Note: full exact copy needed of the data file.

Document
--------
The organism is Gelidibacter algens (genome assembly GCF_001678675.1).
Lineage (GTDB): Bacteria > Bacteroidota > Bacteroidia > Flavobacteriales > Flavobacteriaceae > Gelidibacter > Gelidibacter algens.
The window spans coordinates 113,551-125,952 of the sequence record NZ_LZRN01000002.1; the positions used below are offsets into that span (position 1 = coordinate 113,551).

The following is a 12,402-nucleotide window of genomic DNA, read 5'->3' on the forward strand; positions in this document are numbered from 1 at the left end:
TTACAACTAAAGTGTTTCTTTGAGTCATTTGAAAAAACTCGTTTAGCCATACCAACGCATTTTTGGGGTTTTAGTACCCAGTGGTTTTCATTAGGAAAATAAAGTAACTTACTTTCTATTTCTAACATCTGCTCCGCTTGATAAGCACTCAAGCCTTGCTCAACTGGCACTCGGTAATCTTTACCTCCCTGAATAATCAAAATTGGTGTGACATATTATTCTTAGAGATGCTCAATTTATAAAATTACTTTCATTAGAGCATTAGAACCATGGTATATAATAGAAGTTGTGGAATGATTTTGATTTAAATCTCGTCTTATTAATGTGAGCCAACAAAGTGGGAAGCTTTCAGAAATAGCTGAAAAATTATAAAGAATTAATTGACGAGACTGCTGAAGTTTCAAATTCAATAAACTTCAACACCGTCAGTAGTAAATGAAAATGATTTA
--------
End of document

The organism is Gelidibacter algens (genome assembly GCF_001678675.1).
Lineage (GTDB): Bacteria > Bacteroidota > Bacteroidia > Flavobacteriales > Flavobacteriaceae > Gelidibacter > Gelidibacter algens.
The window spans coordinates 113,551-125,952 of the sequence record NZ_LZRN01000002.1; the positions used below are offsets into that span (position 1 = coordinate 113,551).

The following is a 12,402-nucleotide window of genomic DNA, read 5'->3' on the forward strand; positions in this document are numbered from 1 at the left end:
TTACAACTAAAGTGTTTCTTTGAGTCATTTGAAAAAACTCGTTTAGCCATACCAACGCATTTTTGGGGTTTTAGTACCCAGTGGTTTTCATTAGGAAAATAAAGTAACTTACTTTCTATTTCTAACATCTGCTCCGCTTGATAAGCACTCAAGCCTTGCTCAACTGGCACTCGGTAATCTTTACCTCCCTGAATAATCAAAATTGGTGTGACATATTATTCTTAGAGATGCTCAATTTATAAAATTACTTTCATTAGAGCATTAGAACCATGGTATATAATAGAAGTTGTGGAATGATTTTGATTTAAATCTCGTCTTATTAATGTGAGCCAACAAAGTGGGAAGCTTTCAGAAATAGCTGAAAAATTATAAAGAATTAATTGACGAGACTGCTGAAGTTTCAAATTCAATAAACTTCAACACCGTCAGTAGTAAATGAAAATGATTTA